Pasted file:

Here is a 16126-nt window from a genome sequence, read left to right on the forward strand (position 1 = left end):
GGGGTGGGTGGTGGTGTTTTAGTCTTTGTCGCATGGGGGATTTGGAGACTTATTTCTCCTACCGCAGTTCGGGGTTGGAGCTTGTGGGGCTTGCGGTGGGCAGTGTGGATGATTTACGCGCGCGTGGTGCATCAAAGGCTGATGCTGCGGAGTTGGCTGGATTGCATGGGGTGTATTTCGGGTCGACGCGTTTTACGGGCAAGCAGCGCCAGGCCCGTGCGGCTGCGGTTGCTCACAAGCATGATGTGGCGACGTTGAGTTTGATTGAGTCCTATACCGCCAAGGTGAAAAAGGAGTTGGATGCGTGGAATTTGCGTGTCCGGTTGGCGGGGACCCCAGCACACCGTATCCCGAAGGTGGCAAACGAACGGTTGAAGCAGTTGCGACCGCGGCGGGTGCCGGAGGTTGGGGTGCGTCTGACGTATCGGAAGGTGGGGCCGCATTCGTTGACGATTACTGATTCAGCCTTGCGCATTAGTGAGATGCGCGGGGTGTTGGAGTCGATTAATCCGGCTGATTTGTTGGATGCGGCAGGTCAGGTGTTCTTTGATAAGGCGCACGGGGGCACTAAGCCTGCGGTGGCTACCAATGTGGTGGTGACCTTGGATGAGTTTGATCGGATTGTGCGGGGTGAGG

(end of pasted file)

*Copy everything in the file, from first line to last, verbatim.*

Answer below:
Here is a 16126-nt window from a genome sequence, read left to right on the forward strand (position 1 = left end):
GGGGTGGGTGGTGGTGTTTTAGTCTTTGTCGCATGGGGGATTTGGAGACTTATTTCTCCTACCGCAGTTCGGGGTTGGAGCTTGTGGGGCTTGCGGTGGGCAGTGTGGATGATTTACGCGCGCGTGGTGCATCAAAGGCTGATGCTGCGGAGTTGGCTGGATTGCATGGGGTGTATTTCGGGTCGACGCGTTTTACGGGCAAGCAGCGCCAGGCCCGTGCGGCTGCGGTTGCTCACAAGCATGATGTGGCGACGTTGAGTTTGATTGAGTCCTATACCGCCAAGGTGAAAAAGGAGTTGGATGCGTGGAATTTGCGTGTCCGGTTGGCGGGGACCCCAGCACACCGTATCCCGAAGGTGGCAAACGAACGGTTGAAGCAGTTGCGACCGCGGCGGGTGCCGGAGGTTGGGGTGCGTCTGACGTATCGGAAGGTGGGGCCGCATTCGTTGACGATTACTGATTCAGCCTTGCGCATTAGTGAGATGCGCGGGGTGTTGGAGTCGATTAATCCGGCTGATTTGTTGGATGCGGCAGGTCAGGTGTTCTTTGATAAGGCGCACGGGGGCACTAAGCCTGCGGTGGCTACCAATGTGGTGGTGACCTTGGATGAGTTTGATCGGATTGTGCGGGGTGAGG